In this particular case, whereas a -higher- and -fuller- existence is seen by Nietzsche as the aim of the will to power, and hence the greatest good, Mencken's misinterpretation takes existence in itself to be the goal (eg, pp.81-83) and thereby interprets the overman as the man most fit to survive the Darwinian struggle for existence (pp.67, 79, etc.). In fact, Nietzsche repeatedly insisted that it is the mediocre who are most successful as far as mere survival goes ("the last man lives longest" Zarathustra Prologue 5; "species do -not- grow in perfection; the weak prevail over the strong again & again" Twilight of Idols IX 14), and by contrast frequently laments the fragility of the higher man ("the ruination of the higher man, of souls of a stranger type, is the rule" Beyond Good and Evil 269, see also 276 & 62, inter alia).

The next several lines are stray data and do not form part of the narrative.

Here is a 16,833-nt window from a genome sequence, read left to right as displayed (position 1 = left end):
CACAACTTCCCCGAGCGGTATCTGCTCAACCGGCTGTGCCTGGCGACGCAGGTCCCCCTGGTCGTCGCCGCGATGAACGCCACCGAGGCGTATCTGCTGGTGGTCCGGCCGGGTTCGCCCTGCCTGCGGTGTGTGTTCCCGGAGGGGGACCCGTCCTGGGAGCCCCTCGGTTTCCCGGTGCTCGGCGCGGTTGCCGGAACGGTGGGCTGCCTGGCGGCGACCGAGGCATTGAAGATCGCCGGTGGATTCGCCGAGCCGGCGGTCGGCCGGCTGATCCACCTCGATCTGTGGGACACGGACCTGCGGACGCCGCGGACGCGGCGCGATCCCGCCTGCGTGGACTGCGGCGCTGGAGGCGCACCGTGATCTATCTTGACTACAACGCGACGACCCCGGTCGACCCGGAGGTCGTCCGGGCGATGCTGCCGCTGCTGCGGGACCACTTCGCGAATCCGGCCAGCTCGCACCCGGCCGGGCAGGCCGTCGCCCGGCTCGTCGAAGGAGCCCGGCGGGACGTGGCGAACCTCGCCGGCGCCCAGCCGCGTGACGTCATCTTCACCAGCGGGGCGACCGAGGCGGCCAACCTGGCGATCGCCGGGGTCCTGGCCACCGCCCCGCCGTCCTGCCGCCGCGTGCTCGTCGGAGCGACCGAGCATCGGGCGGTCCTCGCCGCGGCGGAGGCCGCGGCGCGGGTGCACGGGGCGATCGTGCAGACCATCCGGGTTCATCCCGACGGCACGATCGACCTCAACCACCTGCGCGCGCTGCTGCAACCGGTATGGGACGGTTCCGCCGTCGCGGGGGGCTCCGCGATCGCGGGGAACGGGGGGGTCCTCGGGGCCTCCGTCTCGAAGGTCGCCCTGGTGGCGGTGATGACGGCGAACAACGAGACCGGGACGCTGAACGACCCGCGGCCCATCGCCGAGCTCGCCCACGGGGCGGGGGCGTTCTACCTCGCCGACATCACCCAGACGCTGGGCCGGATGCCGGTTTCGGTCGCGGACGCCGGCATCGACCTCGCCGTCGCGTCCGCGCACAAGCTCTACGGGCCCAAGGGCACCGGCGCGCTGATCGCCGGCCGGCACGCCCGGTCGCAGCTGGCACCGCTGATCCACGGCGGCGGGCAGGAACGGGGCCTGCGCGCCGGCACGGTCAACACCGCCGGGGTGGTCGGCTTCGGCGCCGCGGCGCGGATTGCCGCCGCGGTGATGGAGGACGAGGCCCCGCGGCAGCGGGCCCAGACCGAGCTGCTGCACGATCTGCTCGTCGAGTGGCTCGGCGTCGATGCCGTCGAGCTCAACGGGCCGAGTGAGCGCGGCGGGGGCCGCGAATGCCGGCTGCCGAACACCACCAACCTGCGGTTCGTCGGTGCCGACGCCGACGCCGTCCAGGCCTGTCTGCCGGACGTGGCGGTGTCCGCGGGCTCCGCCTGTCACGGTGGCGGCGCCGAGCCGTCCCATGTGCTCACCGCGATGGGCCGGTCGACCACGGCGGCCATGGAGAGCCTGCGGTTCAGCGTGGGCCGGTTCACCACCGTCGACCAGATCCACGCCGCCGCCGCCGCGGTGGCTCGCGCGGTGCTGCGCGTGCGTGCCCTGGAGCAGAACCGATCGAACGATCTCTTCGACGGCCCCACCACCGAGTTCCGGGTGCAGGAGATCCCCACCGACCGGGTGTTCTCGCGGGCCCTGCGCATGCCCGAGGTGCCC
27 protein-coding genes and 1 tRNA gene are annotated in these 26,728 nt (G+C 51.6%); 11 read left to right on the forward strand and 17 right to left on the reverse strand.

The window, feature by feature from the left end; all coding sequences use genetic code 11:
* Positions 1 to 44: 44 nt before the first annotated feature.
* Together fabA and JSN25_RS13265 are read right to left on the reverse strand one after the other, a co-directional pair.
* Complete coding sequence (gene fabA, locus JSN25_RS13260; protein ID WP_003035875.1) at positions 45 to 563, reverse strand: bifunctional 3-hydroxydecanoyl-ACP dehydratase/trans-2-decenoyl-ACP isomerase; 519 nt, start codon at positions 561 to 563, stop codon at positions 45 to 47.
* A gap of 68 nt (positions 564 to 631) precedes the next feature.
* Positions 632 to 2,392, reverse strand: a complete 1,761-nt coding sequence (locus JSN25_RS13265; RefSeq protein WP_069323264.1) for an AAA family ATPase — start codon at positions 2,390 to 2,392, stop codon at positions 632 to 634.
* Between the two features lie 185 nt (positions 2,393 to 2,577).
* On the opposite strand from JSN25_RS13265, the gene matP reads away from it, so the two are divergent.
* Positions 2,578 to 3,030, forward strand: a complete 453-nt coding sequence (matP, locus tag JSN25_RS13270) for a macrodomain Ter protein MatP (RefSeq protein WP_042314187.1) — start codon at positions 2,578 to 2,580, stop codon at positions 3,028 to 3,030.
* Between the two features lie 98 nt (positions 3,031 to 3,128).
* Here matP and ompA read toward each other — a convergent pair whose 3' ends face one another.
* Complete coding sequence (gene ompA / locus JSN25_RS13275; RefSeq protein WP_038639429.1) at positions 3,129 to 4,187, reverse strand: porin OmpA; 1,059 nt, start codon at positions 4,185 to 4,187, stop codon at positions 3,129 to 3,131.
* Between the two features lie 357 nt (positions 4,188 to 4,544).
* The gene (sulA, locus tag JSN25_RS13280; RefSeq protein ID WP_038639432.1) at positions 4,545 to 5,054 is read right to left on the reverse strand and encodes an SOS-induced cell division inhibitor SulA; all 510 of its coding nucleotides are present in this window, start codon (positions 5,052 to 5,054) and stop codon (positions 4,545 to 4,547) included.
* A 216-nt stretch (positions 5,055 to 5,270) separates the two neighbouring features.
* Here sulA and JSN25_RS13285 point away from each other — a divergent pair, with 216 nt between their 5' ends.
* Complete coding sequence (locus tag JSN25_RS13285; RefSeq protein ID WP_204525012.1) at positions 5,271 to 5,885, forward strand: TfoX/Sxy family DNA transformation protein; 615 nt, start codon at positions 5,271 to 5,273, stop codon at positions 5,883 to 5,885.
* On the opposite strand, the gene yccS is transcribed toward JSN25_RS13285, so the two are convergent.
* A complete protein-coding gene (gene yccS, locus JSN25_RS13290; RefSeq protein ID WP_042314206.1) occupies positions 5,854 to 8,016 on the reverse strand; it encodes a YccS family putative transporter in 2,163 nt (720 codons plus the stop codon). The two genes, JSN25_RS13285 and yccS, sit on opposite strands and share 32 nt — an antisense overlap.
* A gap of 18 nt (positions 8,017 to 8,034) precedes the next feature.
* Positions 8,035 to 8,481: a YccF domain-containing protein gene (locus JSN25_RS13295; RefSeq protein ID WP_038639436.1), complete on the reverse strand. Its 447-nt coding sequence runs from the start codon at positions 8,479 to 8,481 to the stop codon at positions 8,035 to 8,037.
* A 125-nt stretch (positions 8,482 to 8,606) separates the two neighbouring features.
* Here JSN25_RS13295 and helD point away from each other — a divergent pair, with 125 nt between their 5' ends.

Another example, the more lamentable for the sheer intellectual laziness it represents on Mencken's part, is his chapter on "Truth". Now, Nietzsche's critiques of objectivity and of the limits of conscious reason, as notably in BGE & TOI, are among the most brilliant and influential things he ever wrote. Yet Mencken wastes half the chapter in a pedantic general discussion of truth, then finally turns to Nietzsche by announcing his views are too complicated to be summarized in the available space, proceeds to misrepresent them, and concludes with the patently false assertion that Nietzsche was a moral ("atheistic") determinist.